Google Sheets features a variety of tools related to data input and validation, such as adding drop-down lists or checkboxes. Checkboxes allow users to select or enable options quickly, simply by clicking on the relevant checkbox. However, the best part is that you can use those choices to trigger other actions. There are many ways to integrate them into your spreadsheet processes, as checkboxes can be used with functions, filters, pivot tables, and charts.
In this guide, you will learn how to insert checkboxes in Google Sheets and how to change the default values to custom ones. Additionally, you will learn to combine checkboxes with other tools and functions. You will learn to apply conditional formatting rules based on checkbox values, as well as how to use these values with other Google Sheets functions, like COUNTIF. To learn more about the COUNTIF function, check out COUNTIF & COUNTIFS in Google Sheets: Formula & Examples.
How to Insert a Checkbox in Google Sheets?
There are two ways to insert a checkbox in Google Sheets: Insert > Checkbox or Data > Data validation. In the next section, you have instructions on using the second option, which allows you to use custom values.
- 1. Select the cell where you want the checkbox to appear.
- 2. Go to Insert > Checkbox.
- 3. The cell now contains an unchecked checkbox, so its value is ‘FALSE’.
- 4. The cell’s value is ‘TRUE’ when the checkbox is checked.
In a later section, you will learn how to use the values of your checkboxes in your Google Sheets functions.
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How to Add Custom Values to a Checkbox in Google Sheets?
To add a checkbox with custom values, you can use the data validation options. By default, the checkbox values are ‘TRUE’ and ‘FALSE’, but you can change them to whatever you want, like ‘YES’ and ‘NO’.
- 1. Select the cell where you want the checkbox and go to Data > Data Validation.
- 2. You will see the default data validation options.
- 3. For ‘Criteria’, select the ‘Checkbox’ option.
- 4. Check the option to “Use custom cell values”, then type in the new values.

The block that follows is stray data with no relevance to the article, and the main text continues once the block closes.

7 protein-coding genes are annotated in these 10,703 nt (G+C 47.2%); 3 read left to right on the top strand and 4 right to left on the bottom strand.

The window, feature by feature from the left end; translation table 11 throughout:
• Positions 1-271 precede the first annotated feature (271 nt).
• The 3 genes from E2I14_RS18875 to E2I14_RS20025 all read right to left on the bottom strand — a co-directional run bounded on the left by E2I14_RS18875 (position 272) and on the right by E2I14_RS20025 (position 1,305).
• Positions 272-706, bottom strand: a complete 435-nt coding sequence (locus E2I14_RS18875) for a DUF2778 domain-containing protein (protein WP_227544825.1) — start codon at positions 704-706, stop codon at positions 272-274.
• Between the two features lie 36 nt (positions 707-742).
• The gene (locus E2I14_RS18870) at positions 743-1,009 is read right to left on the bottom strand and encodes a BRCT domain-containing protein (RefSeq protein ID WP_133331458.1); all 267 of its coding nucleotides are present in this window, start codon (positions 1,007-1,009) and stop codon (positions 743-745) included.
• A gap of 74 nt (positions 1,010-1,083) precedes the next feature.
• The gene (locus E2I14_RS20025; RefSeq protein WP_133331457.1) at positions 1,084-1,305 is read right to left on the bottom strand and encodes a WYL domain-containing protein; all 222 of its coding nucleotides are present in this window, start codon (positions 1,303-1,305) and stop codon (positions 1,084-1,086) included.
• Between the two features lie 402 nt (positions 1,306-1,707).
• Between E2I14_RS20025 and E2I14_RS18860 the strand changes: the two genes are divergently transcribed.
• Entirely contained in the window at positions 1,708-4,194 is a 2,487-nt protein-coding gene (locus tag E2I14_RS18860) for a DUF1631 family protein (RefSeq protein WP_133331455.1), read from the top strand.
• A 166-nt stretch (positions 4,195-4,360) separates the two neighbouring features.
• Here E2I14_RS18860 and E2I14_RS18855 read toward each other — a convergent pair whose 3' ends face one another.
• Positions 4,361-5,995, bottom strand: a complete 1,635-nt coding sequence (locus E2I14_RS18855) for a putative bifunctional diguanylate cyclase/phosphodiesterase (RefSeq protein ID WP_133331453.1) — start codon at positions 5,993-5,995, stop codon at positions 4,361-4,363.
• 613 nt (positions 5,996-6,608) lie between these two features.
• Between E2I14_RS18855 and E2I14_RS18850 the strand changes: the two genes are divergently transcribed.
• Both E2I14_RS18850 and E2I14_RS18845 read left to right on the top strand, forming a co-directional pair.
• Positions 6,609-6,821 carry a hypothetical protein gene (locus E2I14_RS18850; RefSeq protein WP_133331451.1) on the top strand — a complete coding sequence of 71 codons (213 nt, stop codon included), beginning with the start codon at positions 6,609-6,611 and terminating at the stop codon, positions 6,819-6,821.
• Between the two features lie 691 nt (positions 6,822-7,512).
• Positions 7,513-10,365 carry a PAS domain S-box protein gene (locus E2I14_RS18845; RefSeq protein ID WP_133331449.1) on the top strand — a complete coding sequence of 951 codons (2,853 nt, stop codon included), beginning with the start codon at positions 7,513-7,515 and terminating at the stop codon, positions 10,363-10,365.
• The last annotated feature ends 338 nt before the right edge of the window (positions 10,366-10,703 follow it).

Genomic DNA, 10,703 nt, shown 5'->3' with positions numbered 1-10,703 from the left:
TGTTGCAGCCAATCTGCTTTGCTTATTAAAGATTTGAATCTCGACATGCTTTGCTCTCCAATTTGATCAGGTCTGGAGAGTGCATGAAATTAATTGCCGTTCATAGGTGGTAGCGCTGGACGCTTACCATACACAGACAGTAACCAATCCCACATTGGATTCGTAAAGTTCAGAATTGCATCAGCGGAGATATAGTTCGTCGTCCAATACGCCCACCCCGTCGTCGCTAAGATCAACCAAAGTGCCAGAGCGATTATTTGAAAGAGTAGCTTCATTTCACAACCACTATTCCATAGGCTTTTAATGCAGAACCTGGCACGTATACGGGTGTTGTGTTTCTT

- 5. As you can see, the new value for the unchecked checkbox is ‘NO’.
- 6. When checked, the cell’s new value is ‘YES’.
How to Conditionally Format a Checkbox in Google Sheets?
To use conditional formatting on checkboxes, select the cells with the checkboxes and go to Format > Conditional formatting. Set up the conditions in the sidebar, under Criteria > Format cells if, then choose the format you want to apply under those conditions.
Imagine you have created a to-do list in Google Sheets, using checkboxes to mark tasks as complete. This helps you keep track of tasks, but you want to strike through complete items or change their color so you can focus on what remains to be done. Let’s see how you can do that using conditional formatting.
- 1. Select the cells containing the tasks.
- 2. Go to Format > Conditional formatting.
- 3. Under ‘Format rules’, click on the ‘Format cells if…’ drop-down menu and select “Custom formula is”. For this example, I will use the checkbox status as the condition, so I need to use the following formula: “=$B2”.
- 4. Choose the ‘Formatting style’ you want to apply. For this example, I have selected a green background color and the text strikethrough option.
- 5. That’s it. As soon as items are checked, the chosen format is applied.
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How to Use Checkbox Values in Formulas in Google Sheets?
Let’s say that in addition to the conditional formatting applied in the previous section, you also want to see a count of completed tasks. Let’s see how you can do this using the COUNTIF function.
- 1. In an empty cell, type in the COUNTIF formula.
- 2. For the ‘range’, select the cells containing the checkboxes.
- 3. For the criterion, type the boolean value ‘TRUE’ without quotation marks.
- 4. Press ‘Enter’ to see the count of completed tasks.
How to Copy a Checkbox in Google Sheets?
Cells containing checkboxes can be copied just like any other cell: through the ‘Edit’ menu or using shortcuts: Cmd + C (Mac) or Ctrl + C (Windows). You can also copy them by grabbing the fill handle and dragging it in the direction you want.
Adding checkboxes to your Google Sheets is easy, and you know how to do it using two different methods. You also know how to change the checked and unchecked values from the default TRUE/FALSE by adding them via ‘Data validation.
More importantly, you know you can combine checkboxes with other tools and functions and use their values as triggers for other actions. For example, you know how to use conditional formatting to change the color of the cells or strikethrough text based on checkbox values.
Additionally, you also know how to combine checkboxes with formulas, such as using the COUNTIF function to count checked items in a list.